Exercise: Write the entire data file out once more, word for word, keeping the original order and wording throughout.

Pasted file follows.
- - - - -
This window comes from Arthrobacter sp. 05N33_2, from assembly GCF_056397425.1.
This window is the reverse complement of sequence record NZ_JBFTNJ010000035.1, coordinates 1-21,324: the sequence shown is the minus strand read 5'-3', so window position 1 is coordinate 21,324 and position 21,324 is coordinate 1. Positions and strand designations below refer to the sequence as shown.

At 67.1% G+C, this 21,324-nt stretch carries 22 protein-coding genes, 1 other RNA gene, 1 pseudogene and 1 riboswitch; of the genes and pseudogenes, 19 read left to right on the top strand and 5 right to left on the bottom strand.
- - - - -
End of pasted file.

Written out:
This window comes from Arthrobacter sp. 05N33_2, from assembly GCF_056397425.1.
This window is the reverse complement of sequence record NZ_JBFTNJ010000035.1, coordinates 1-21,324: the sequence shown is the minus strand read 5'-3', so window position 1 is coordinate 21,324 and position 21,324 is coordinate 1. Positions and strand designations below refer to the sequence as shown.

At 67.1% G+C, this 21,324-nt stretch carries 22 protein-coding genes, 1 other RNA gene, 1 pseudogene and 1 riboswitch; of the genes and pseudogenes, 19 read left to right on the top strand and 5 right to left on the bottom strand.